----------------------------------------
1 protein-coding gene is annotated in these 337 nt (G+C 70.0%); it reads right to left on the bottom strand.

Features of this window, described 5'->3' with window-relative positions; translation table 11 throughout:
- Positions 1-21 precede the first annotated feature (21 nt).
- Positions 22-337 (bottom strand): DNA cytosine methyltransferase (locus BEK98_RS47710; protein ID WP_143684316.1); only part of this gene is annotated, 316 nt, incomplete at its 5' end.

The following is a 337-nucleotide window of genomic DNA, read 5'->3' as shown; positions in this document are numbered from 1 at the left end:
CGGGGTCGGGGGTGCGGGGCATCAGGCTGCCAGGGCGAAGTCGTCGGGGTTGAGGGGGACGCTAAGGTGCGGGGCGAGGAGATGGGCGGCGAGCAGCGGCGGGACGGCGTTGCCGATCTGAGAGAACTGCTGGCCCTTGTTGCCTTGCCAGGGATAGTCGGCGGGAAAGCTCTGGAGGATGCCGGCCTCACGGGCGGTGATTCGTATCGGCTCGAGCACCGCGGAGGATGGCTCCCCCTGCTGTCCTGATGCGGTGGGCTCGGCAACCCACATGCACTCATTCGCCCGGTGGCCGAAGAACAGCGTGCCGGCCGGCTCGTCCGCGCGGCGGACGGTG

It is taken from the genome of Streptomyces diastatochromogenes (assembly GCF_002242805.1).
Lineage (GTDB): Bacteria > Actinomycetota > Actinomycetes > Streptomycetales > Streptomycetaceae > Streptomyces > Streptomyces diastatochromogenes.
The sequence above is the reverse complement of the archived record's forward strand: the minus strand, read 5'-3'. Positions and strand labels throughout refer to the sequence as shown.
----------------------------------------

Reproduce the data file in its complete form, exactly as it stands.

1 protein-coding gene is annotated in these 337 nt (G+C 70.0%); it reads right to left on the bottom strand.

Features of this window, described 5'->3' with window-relative positions; translation table 11 throughout:
- Positions 1-21 precede the first annotated feature (21 nt).
- Positions 22-337 (bottom strand): DNA cytosine methyltransferase (locus BEK98_RS47710; protein ID WP_143684316.1); only part of this gene is annotated, 316 nt, incomplete at its 5' end.

The following is a 337-nucleotide window of genomic DNA, read 5'->3' as shown; positions in this document are numbered from 1 at the left end:
CGGGGTCGGGGGTGCGGGGCATCAGGCTGCCAGGGCGAAGTCGTCGGGGTTGAGGGGGACGCTAAGGTGCGGGGCGAGGAGATGGGCGGCGAGCAGCGGCGGGACGGCGTTGCCGATCTGAGAGAACTGCTGGCCCTTGTTGCCTTGCCAGGGATAGTCGGCGGGAAAGCTCTGGAGGATGCCGGCCTCACGGGCGGTGATTCGTATCGGCTCGAGCACCGCGGAGGATGGCTCCCCCTGCTGTCCTGATGCGGTGGGCTCGGCAACCCACATGCACTCATTCGCCCGGTGGCCGAAGAACAGCGTGCCGGCCGGCTCGTCCGCGCGGCGGACGGTG

It is taken from the genome of Streptomyces diastatochromogenes (assembly GCF_002242805.1).
Lineage (GTDB): Bacteria > Actinomycetota > Actinomycetes > Streptomycetales > Streptomycetaceae > Streptomyces > Streptomyces diastatochromogenes.
The sequence above is the reverse complement of the archived record's forward strand: the minus strand, read 5'-3'. Positions and strand labels throughout refer to the sequence as shown.